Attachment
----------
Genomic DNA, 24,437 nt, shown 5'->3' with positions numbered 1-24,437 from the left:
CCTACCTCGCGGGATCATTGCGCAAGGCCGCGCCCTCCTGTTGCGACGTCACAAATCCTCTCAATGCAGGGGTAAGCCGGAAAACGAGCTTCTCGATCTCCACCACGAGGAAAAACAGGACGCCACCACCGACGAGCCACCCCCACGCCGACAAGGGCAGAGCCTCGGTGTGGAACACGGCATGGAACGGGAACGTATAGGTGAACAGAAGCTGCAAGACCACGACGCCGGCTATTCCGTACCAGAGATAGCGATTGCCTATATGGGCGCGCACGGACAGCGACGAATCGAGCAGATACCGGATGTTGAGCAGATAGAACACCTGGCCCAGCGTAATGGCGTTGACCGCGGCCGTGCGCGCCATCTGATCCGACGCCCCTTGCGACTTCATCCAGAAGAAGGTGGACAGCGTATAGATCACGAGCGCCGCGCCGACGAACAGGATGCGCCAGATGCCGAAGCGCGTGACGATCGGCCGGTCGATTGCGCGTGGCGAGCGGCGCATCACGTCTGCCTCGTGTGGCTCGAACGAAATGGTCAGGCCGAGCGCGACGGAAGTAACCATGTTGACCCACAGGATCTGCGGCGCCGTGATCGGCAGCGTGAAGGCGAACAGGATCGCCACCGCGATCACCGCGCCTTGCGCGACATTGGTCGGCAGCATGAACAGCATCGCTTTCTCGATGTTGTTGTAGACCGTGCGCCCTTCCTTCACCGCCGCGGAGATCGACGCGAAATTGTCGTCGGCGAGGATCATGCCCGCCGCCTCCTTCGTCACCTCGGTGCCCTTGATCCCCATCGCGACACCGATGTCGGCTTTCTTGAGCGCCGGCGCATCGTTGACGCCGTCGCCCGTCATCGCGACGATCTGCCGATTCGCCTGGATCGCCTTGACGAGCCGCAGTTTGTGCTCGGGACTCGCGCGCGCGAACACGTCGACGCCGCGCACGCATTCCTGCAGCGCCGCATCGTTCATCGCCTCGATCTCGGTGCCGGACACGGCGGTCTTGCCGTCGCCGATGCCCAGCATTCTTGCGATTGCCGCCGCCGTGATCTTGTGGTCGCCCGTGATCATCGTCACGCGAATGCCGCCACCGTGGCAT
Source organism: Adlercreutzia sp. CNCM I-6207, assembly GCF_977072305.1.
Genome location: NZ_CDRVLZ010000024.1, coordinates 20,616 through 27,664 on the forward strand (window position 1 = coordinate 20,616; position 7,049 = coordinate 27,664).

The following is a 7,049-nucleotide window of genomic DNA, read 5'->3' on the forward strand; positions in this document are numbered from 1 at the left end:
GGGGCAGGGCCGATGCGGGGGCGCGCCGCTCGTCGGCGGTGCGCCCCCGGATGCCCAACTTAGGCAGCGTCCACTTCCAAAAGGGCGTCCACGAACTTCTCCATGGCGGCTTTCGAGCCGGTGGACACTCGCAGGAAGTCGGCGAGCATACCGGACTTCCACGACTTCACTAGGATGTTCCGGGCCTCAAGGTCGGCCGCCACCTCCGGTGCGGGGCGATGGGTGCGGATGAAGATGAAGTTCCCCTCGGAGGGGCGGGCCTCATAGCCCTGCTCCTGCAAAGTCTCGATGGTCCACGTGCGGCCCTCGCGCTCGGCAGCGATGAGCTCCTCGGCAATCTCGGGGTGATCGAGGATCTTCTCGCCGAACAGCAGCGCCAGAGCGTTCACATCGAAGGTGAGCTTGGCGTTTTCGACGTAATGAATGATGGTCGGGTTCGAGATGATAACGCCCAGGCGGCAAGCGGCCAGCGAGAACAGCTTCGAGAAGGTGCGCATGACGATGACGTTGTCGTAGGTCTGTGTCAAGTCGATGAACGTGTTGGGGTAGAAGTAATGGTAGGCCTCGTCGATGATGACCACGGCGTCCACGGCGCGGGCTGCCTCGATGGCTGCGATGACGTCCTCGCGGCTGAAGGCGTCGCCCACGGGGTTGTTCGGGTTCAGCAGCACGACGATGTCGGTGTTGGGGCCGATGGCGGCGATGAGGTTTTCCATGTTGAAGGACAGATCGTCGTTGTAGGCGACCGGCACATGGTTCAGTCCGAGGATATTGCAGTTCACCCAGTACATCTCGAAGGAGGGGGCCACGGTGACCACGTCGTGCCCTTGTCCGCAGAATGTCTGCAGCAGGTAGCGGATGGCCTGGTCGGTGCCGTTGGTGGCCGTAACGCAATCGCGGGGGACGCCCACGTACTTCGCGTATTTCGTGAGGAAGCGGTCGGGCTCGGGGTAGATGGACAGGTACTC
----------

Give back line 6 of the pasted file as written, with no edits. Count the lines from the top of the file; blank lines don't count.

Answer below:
GGGGCAGGGCCGATGCGGGGGCGCGCCGCTCGTCGGCGGTGCGCCCCCGGATGCCCAACTTAGGCAGCGTCCACTTCCAAAAGGGCGTCCACGAACTTCTCCATGGCGGCTTTCGAGCCGGTGGACACTCGCAGGAAGTCGGCGAGCATACCGGACTTCCACGACTTCACTAGGATGTTCCGGGCCTCAAGGTCGGCCGCCACCTCCGGTGCGGGGCGATGGGTGCGGATGAAGATGAAGTTCCCCTCGGAGGGGCGGGCCTCATAGCCCTGCTCCTGCAAAGTCTCGATGGTCCACGTGCGGCCCTCGCGCTCGGCAGCGATGAGCTCCTCGGCAATCTCGGGGTGATCGAGGATCTTCTCGCCGAACAGCAGCGCCAGAGCGTTCACATCGAAGGTGAGCTTGGCGTTTTCGACGTAATGAATGATGGTCGGGTTCGAGATGATAACGCCCAGGCGGCAAGCGGCCAGCGAGAACAGCTTCGAGAAGGTGCGCATGACGATGACGTTGTCGTAGGTCTGTGTCAAGTCGATGAACGTGTTGGGGTAGAAGTAATGGTAGGCCTCGTCGATGATGACCACGGCGTCCACGGCGCGGGCTGCCTCGATGGCTGCGATGACGTCCTCGCGGCTGAAGGCGTCGCCCACGGGGTTGTTCGGGTTCAGCAGCACGACGATGTCGGTGTTGGGGCCGATGGCGGCGATGAGGTTTTCCATGTTGAAGGACAGATCGTCGTTGTAGGCGACCGGCACATGGTTCAGTCCGAGGATATTGCAGTTCACCCAGTACATCTCGAAGGAGGGGGCCACGGTGACCACGTCGTGCCCTTGTCCGCAGAATGTCTGCAGCAGGTAGCGGATGGCCTGGTCGGTGCCGTTGGTGGCCGTAACGCAATCGCGGGGGACGCCCACGTACTTCGCGTATTTCGTGAGGAAGCGGTCGGGCTCGGGGTAGATGGACAGGTACTC